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The babies airlifted out of Saigon

BBC News, 10th November 2009

Viktoria Cowley was just a toddler when she was airlifted out of Vietnam, one of 99 children plucked from the war-torn country by the Daily Mail. Now she is trying to reunite the scattered evacuees.

Viktoria Cowley doesn't know how old she is, but she thinks about 36. Orphaned at a young age during the Vietnam War, she doesn't even know her parents' names.

Her earliest documented experience dates from April 1975, when she appeared on the front page of the Daily Mail, aged about two. She was one of 99 babies and children airlifted out of Saigon in the newspaper's mercy mission as the Vietcong advanced at the end of the war.

The headline declares the orphans safe saved from an uncertain future and a potentially terrible fate.

Now, three decades after her arrival in Britain, Viktoria, known as Vikki, of Eastbourne, has recently embarked on a mission of her own - to reunite her fellow travellers. She has made contact with 15 so far.

The first she found after many weeks searching online for information about the airlift. "I eventually found my first gem - someone who had a very similar name to mine and was in the same orphanage as myself in Saigon. I soon connected with her online and made my first Vietnamese adoptee friend."

And now she wants to find the remaining 83.

"I'd love to be able to get in contact with them, share their story, just find how much they know about themselves, about the airlift."

Sense of self

The airlift took place in April 1975 and was the brainchild of then Mail editor David English. It followed an evacuation of more than 2,000 orphans to the United States, ordered by President Gerald Ford, many of whom were thought to be children of US soldiers.

Of the 99 children brought to the UK, not all were orphans and many still had family in Vietnam. Their ages ranged from just a few months to teenagers.

Vikki herself was destined to join a family in Seaford, a seaside resort in East Sussex. Douglas Cowley, who was working in Vietnam at the time, had chosen to adopt her with his wife, Jennifer.

She was formally adopted on 6 January 1976 - the day she celebrates as her birthday - and now works as a tape summariser for Sussex Police.

But Vikki has only recently started to delve into her past. For a long time she didn't want to find out more, fearing the details could be both painful and hard to come by.

"I was happy with my life as it was and I knew that to find any answers to my questions could quite simply be a fruitless task. I was in a sort of identity crisis. The fact that I wasn't loved. The fact that I wasn't wanted. But when I was adopted, I was wanted and I was loved.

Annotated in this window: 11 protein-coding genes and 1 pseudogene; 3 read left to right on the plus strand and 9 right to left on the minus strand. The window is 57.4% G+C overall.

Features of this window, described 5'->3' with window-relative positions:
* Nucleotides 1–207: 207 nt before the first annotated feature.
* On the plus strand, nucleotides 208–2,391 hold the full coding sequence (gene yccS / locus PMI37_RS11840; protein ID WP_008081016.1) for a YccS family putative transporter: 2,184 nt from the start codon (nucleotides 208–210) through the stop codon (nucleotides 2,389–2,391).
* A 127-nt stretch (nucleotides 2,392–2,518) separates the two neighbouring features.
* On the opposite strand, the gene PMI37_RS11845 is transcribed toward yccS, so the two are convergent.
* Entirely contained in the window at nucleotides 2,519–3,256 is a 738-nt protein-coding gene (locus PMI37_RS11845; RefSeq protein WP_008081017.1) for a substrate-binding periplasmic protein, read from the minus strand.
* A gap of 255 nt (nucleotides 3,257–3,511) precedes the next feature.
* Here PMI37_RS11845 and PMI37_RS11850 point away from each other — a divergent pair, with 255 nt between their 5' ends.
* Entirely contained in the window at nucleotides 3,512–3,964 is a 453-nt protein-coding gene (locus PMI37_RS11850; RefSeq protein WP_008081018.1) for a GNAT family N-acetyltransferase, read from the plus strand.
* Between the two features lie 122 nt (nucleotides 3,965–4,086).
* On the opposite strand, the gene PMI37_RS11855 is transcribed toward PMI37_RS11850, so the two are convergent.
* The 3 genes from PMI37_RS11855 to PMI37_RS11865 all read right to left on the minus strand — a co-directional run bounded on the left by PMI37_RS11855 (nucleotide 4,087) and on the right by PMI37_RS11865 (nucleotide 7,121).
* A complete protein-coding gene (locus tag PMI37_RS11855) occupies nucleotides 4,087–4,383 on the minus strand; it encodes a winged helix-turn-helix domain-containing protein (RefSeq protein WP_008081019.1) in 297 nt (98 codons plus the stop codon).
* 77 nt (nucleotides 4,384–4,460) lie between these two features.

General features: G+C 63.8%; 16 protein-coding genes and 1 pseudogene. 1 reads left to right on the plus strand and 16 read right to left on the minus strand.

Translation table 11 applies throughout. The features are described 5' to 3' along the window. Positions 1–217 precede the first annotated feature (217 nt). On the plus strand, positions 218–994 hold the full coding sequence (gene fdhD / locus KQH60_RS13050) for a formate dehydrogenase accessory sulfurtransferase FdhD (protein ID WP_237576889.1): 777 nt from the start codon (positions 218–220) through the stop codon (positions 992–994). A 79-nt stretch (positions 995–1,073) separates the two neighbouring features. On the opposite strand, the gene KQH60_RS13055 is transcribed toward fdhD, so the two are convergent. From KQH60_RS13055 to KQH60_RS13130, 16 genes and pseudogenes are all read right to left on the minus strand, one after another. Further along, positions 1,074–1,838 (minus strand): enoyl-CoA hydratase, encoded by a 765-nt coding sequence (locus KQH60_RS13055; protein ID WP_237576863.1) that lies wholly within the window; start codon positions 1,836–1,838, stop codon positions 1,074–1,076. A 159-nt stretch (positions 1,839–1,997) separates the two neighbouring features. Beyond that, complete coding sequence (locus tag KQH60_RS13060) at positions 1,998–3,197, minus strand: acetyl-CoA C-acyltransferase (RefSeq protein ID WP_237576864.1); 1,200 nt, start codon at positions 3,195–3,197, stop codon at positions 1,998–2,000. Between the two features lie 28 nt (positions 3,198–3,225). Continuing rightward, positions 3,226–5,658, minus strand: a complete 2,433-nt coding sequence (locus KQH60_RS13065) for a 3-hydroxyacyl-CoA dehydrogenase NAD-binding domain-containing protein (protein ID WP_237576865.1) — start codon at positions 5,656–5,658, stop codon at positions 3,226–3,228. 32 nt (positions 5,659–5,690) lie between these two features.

"When I was very little my parents would tell me about my adoption as we were gathered around the dining room table after our Sunday roast meal. The only thing I'd ever want to hear was how special I was and how my father chose me out of all those children."

And for a long time, she feared what might happen if she returned to Vietnam to look for answers.

"The Communists would never let me leave again. A life trapped in an unknown country, speaking a language I didn't understand, and out of the security of something that had become so safe, so secure, was absolutely terrifying. This single fact bore so deep into my mind it formed a permanent barrier, became the immovable wall that wouldn't let me be inquisitive to anything that happened before my life in the UK.

"This single fact prevented me from learning about a culture that I could quite easily still have been involved in, or could have embraced and nurtured within me."

All that has now changed. Vikki uses social networking sites to forge links with other expat Vietnamese - and track down fellow evacuees - and plans to visit her homeland for the first time next year.

"Now I want to find out what really happened. I want to find out what made me, me.

VIETNAMESE BOAT PEOPLE


“ I have been confused with the boat people - but they came over well before the airlift was even thought of. I was an orphan and I'm an adoptee, not a refugee ”
Viktoria Cowley

"I may never find all the answers to my questions as not all the facts were written down or recorded, so a great deal of speculation has to be applied. That's why the other adoptees are invaluable. With their facts and speculation, I can try make some outline of what I think my story may have been."

Vikki now finds herself on an emotional journey as she attempts to piece together a past she shares with the others airlifted to safety.

"As I share and connect with more and more people, my love for my mission continues to grow. I also feel a growing concern for my contacts - reaching out to help others who haven't been as fortunate as myself, offering help and guidance in making new connections."

And if her search for more information about her earliest days comes to naught, compensation comes in the form of those she has met along the way.

"I know that I have friends for life through this very special and very unique fact: that we started our lives in unfortunate circumstances.

"It's almost like [the baby airlift] was a pane of glass that has been dropped and shattered on touch-down in the UK. I'm trying to get hold of all those shards of glass to make it one again."

Story from BBC NEWS:
http://news.bbc.co.uk/go/pr/fr/-/2/hi/uk_news/magazine/8352010.stm

Published: 2009/11/10 12:02:49 GMT

BBC MMX

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“In all of us there is a hunger, marrow-deep, to know our heritage, to know who we are and where we have come from. Without this enriching knowledge, there is a hollow yearning . . . and the most disquieting loneliness." 

Alex Haley, Author of Roots 



 

 

 

 

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